The decision in William’s v. Roffey has been moderately influential throughout Britain and the Commonwealth, after the decision was announced the principle was followed without delay in England and Wales, moreover it was also approved in New Zealand by their Court of Appeal. Additionally the principles from Williams v. Roffey have been used to decide other cases; it is known that “some six months after Williams v. Roffey, in Anangel Atlas Companika Naviera SA v. Ishikawajima-Harima Heavy Industries Co Ltd (No 2) Hirst J Applied the Williams v. Roffey principle.” Therefore it can be seen that the decision in the case, has influenced and to a certain extent departed from the traditional rules of consideration.
However the decision of Williams v. Roffey is not without its flaws. It can be seen that the decision of the case conflicts with the case of Foakes v. Beer. This case shows how a person promised to not claim interest on another’s dept; the contract was seen as unenforceable for “want of consideration.” This is seen as a problem, as even though they are over a hundred years apart there is an issue because Foakes v. Beer was decided by the House of Lords, whereas Williams v. Roffey was decided by the Court of Appeal. Therefore Williams v. Roffey is not considered officially binding precedent until the House of Lords has agreed. Consequently it is challenging the existing rules of consideration, and the challenge is not coming from a court which has the power to make the change. Moreover, although some courts have embraced the principles set in Williams v. Roffey, not all of the courts are as willing. Some cases have recognized Glidewell LJ’s statement in Williams v. Roffey, but they do not accept it, as they feel it will “render Foakes v. Beer redundant,” this is seen in Re Selectmove Ltd which showed a company that was promised they could suspend payment to the Revenue, however the courts decided this as unenforceable, due to the conflict with Foakes v. Beer. This decision shows that some courts are not ready to enforce laws that have not been properly accepted by the House of Lords, or explained by legislation. Therefore it is argued that the decision of Williams v. Roffey does challenge the traditional rules, but not entirely successfully. It goes against the decision in Foakes v. Beer, but that does not necessarily mean that the challenges are accepted but the rest of the courts in the country. Therefore, even though it is argued that the decision was “pragmatic” it may still not be accepted entirely.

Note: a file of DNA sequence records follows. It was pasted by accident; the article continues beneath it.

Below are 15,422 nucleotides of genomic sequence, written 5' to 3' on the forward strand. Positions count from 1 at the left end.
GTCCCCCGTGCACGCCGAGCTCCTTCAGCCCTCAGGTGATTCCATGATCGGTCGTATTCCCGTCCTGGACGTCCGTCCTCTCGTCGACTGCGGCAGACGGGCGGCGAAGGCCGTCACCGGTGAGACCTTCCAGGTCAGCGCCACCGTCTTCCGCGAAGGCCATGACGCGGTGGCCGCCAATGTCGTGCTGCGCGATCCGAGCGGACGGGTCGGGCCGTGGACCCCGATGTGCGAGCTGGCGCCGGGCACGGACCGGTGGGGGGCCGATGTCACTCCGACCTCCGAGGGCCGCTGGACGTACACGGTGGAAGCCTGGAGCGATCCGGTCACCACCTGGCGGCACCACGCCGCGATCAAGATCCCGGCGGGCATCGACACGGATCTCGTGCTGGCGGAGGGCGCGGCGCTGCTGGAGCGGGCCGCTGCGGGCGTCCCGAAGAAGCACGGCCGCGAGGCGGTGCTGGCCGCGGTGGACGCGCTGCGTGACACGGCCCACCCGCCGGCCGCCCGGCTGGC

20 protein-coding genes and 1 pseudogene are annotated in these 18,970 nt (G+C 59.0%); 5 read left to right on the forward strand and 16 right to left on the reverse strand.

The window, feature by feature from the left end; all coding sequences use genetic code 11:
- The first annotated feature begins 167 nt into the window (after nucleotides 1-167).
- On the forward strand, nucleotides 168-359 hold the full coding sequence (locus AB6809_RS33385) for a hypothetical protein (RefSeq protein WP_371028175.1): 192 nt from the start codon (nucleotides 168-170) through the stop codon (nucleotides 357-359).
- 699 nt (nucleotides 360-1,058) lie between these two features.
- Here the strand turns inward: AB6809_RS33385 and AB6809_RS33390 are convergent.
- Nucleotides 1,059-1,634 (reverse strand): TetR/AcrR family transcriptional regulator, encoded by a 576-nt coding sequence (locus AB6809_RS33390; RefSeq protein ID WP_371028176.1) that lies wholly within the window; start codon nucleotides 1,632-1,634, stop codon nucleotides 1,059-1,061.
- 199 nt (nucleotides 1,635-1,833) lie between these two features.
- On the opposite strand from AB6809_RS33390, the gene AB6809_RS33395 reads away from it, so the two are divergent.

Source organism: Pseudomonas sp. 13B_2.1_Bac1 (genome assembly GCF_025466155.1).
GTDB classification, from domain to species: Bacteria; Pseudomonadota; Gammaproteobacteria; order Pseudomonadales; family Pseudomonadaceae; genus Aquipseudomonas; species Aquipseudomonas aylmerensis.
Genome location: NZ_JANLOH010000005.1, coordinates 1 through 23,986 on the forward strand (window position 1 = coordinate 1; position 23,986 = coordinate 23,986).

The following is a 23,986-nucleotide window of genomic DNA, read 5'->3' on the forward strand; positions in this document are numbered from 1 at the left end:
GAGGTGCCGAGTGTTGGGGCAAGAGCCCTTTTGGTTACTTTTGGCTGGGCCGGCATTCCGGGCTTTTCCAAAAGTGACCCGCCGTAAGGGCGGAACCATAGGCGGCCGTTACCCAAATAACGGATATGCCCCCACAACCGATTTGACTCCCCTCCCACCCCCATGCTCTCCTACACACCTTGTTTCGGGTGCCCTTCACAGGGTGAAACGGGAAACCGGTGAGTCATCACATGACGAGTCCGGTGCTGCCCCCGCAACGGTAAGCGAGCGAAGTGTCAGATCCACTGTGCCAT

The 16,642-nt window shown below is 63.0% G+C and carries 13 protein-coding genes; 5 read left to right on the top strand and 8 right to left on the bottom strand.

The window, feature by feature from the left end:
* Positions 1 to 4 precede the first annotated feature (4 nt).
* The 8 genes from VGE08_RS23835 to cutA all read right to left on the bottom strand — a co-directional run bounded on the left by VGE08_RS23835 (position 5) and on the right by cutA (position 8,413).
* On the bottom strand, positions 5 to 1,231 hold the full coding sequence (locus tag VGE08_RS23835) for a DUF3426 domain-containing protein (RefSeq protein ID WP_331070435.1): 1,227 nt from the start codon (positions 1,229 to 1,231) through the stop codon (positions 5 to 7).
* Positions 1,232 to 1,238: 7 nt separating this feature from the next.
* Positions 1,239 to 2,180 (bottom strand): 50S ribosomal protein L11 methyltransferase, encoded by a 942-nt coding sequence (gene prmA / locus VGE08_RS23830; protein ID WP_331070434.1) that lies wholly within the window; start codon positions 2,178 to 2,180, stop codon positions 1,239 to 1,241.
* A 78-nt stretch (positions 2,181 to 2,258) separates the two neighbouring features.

It is seen that the decision in Williams v. Roffey presents challenges to the traditional rules of consideration; however it can be argued that the challenges have not yet been viewed by the House of Lords which clearly makes them insignificant. The rules of consideration are contradictory, this is shown clearly how by the fact that two similar cases can be decided in different ways, such as Foakes v. Beer and Williams v. Roffey. Traditionally the House of Lords would argue that the principles of Foakes v. Beer should be followed, however some argue that they would actually act in favour of Williams v. Roffey. Moreover these challenges that Williams v. Roffey have presented to the traditional rules of consideration could in fact be the start of the end of consideration. In New Zealand, Williams v. Roffey has influenced the Court of Appeal to “abolish consideration and introduce a reliance based test”. This was caused by the case of Antons Trawling Co Ltd v. Smith. created new principles other than those in Williams v. Roffey, and ignore those in Stilk v. Myrick. Therefore it is clear that the challenges that Williams v. Roffey presents to the traditional rules of consideration, seem extremely important in changing the way in which the rule of consideration functions, however have not gone as far as to bring to an end the traditional rules, when the case is looked at deeply, it can be seen that the influence it has had in England and Wales has not been exceptionally significant, and have influenced few cases. None of which have made such radical decisions as that of Antons Trawling Co Ltd v. Smith.